Please use this identifier to cite or link to this item:
|Title:||Anaerobic co-digestion of cork based oil sorbent and cow manure or sludge|
|Author(s):||Cavaleiro, A. J.|
Neves, T. M.
Guedes, Ana P.
Alves, M. M.
Silva, S. P.
Sousa, D. Z.
|Publisher:||Taylor & Francis|
|Citation:||Cavaleiro, A. J.; Neves, T.; Guedes, Ana P.; Alves, M. M.; Pinto, P.; Silva, S. P.; Sousa, D. Z., Anaerobic co-digestion of cork based oil sorbent and cow manure or sludge. In Vilarinho, C., Castro, F., Russo, M. (eds.), Wastes: Solutions, Treatments and Opportunities, London: Taylor & Francis Group, 2015. ISBN: 978-1-138-02882-1, 43-48|
|Abstract(s):||Cork, a material with great economic, social and environmental importance in Portugal, is also a good oil sorbent that can be used in the remediation of oil spills. The oil-impregnated cork can be easily removed, but requires further treatment. In the case of vegetable oil spills, anaerobic digestion may be a potential solution. This study aims to evaluate the effect of adding cork contaminated with sunflower oil as co-substrate in anaerobic digestion processes. Biodegradability assays were prepared with cow manure or sludge from a wastewater treatment plant, in the presence of five concentrations of oil-contaminated cork, between 200 and 1000 mg· L-1 as COD. Maximum cumulative methane production increased with the amount of oily cork up to 41 % and 101 % in the assays with manure and sludge, respectively. Sporadic addition of cork contaminated with vegetable oil during anaerobic digestion of manure or sludge increases significantly the methane production of these processes.|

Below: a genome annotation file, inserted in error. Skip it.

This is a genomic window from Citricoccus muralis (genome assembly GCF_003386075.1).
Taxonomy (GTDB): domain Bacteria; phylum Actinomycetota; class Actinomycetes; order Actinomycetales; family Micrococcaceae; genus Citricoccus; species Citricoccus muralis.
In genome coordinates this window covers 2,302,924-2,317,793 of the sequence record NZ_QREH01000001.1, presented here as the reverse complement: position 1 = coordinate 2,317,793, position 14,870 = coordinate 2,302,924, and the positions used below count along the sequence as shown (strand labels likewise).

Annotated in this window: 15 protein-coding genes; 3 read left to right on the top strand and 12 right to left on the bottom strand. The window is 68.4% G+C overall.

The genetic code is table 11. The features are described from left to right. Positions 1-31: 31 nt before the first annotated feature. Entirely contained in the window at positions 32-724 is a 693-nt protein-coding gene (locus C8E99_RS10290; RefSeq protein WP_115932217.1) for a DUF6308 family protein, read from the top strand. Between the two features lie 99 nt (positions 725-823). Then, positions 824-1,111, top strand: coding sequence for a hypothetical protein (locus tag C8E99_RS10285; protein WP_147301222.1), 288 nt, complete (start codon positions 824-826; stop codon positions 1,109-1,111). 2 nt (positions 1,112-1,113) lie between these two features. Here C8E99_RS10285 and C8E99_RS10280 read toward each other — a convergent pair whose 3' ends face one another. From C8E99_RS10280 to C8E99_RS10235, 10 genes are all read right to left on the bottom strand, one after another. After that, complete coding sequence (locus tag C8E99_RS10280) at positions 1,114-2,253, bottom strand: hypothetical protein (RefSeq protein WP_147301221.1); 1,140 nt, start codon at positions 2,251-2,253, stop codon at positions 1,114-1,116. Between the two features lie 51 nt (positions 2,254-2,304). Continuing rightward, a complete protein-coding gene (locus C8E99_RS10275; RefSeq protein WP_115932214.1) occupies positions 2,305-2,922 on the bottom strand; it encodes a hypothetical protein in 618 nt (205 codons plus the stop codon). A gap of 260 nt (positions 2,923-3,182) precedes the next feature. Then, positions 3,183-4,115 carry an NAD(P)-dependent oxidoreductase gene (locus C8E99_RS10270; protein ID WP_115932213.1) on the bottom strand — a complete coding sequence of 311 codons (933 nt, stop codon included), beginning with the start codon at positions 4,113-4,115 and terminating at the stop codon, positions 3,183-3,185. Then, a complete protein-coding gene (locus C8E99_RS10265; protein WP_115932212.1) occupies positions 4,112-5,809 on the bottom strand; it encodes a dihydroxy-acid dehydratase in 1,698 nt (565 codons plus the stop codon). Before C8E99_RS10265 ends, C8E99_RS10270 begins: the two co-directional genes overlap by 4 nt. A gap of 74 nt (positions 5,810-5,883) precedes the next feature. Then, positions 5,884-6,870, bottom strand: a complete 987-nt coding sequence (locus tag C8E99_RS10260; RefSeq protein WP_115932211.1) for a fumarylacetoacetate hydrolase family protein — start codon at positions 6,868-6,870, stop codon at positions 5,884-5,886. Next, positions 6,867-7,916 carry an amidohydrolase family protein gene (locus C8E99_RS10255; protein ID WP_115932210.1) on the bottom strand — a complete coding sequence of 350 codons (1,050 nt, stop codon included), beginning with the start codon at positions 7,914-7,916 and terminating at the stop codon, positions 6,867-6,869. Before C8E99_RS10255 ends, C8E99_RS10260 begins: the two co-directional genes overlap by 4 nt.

|Appears in Collections:|